Other signatories include former New Mexico Governor Gary Johnson (R / L), former US Representative Joe Cunningham (D-SC), Grover Norquist of Americans for Tax Reform, Mark Holden of Koch Industries, the Grace recipient Alice Johnson and state legislators from the Idaho, Illinois, Indiana, Missouri, Oklahoma and Kansas legislatures. Former federal prosecutors and other law enforcement professionals also signed.
A coalition of lawyers and lawmakers sent letters with a similar request to Biden at the start of his presidency in February.
White House press secretary Jen Psaki told a briefing last month that Biden “is exploring several avenues to provide relief to some non-violent drug offenders, including using his clemency power.”
The administration “works hard every day to reform our justice system to strengthen families, boost our economy, give people a chance for a better future,” she said. âWithin this framework, the president is deeply committed to reducing incarceration, helping people to successfully re-enter society. And he said too many people are incarcerated – too many people are black and brown. “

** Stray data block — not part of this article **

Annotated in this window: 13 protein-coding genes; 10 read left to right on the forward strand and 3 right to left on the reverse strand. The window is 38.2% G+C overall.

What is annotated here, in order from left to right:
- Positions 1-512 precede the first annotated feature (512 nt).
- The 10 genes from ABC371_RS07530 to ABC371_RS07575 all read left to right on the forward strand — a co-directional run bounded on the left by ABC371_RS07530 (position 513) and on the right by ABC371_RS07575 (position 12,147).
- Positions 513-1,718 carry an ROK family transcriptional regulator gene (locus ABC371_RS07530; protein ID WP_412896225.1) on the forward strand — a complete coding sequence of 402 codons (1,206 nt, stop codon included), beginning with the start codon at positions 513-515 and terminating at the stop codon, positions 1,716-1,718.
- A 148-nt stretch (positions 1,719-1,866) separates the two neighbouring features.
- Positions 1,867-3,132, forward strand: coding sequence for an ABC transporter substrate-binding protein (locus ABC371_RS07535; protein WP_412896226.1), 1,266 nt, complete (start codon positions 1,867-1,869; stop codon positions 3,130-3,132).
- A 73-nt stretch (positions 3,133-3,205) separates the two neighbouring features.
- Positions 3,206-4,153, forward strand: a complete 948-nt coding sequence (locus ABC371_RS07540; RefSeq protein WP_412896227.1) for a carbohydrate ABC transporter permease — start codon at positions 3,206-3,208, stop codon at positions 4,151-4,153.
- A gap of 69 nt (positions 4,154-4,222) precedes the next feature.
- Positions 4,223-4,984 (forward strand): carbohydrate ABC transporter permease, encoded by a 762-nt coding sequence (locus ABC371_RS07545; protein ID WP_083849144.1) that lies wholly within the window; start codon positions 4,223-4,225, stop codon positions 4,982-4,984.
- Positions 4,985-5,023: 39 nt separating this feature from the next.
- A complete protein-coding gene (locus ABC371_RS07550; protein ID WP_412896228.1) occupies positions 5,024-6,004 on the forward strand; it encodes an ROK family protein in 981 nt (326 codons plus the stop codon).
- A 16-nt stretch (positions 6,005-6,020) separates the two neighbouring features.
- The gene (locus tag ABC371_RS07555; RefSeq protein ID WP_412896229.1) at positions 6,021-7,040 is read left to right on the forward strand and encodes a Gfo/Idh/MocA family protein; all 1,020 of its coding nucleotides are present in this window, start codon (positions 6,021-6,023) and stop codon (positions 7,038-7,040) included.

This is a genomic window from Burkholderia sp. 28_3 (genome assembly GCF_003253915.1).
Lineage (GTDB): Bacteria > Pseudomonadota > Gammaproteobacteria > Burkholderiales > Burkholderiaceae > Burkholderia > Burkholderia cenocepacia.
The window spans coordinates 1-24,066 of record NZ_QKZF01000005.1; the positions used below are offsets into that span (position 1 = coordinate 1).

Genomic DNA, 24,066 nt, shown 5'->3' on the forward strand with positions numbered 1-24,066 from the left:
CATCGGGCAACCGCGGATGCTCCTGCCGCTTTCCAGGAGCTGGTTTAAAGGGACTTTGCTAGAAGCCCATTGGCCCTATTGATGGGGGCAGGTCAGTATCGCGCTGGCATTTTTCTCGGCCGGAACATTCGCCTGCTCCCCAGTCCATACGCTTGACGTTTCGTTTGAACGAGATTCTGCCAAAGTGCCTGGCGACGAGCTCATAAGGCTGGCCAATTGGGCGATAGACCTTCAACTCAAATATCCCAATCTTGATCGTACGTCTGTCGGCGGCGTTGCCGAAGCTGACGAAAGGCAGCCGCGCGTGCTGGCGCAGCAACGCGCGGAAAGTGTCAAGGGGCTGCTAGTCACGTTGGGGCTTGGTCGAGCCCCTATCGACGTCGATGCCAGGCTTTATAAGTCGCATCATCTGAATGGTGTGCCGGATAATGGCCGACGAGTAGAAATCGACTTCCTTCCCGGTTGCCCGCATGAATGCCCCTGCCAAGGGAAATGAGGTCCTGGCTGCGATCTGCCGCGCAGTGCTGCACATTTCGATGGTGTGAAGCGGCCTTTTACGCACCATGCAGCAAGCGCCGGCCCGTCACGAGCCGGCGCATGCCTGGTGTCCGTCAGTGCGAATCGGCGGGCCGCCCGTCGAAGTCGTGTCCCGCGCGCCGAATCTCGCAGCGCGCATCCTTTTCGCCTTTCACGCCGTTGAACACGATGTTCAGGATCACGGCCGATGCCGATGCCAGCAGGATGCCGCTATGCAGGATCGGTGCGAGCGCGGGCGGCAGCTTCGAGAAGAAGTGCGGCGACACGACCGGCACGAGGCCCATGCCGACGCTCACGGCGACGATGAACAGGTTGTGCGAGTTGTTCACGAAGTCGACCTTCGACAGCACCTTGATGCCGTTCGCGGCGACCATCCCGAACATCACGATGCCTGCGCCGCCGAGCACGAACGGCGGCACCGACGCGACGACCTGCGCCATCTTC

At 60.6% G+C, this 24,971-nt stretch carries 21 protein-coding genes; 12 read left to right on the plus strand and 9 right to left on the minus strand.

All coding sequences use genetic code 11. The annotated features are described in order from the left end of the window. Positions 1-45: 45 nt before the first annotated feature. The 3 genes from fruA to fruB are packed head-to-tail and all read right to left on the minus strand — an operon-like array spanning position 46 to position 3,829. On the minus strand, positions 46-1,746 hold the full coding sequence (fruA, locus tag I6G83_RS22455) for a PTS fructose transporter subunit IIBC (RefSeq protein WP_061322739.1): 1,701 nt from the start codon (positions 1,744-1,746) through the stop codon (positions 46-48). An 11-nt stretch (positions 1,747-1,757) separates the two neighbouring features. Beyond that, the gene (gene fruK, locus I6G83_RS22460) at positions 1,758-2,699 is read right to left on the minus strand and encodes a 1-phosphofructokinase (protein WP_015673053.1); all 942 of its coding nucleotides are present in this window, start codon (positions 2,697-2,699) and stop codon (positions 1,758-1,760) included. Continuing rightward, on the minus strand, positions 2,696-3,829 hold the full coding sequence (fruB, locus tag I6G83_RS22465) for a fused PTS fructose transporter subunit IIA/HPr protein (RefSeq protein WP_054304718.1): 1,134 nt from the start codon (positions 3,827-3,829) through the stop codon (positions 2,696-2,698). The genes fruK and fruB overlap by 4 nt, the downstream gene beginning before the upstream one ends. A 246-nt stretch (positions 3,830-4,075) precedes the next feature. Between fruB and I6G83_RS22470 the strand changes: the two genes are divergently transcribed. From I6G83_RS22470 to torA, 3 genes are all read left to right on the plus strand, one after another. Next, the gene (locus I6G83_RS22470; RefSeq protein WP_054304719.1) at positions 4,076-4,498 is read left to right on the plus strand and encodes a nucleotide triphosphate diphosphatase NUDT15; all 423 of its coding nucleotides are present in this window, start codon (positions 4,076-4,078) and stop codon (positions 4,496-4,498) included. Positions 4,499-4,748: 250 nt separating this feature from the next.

Psaki added at the time that there was nothing actionable to preview at this point, but said the president is “looking at a series of leads” for relief. The fact that as a senator, Biden played a key role in passing punitive drug laws that contributed to the mass incarceration he now plans to address has not emerged in the last few years. ‘exchange.
Biden has been criticized by drug policy reform advocates who have grown frustrated that they have yet to deliver on campaign promises such as the decriminalization of marijuana. While his opposition to legalizing adult use remains a challenge in itself, they believe he should at least take steps to enact modest reform.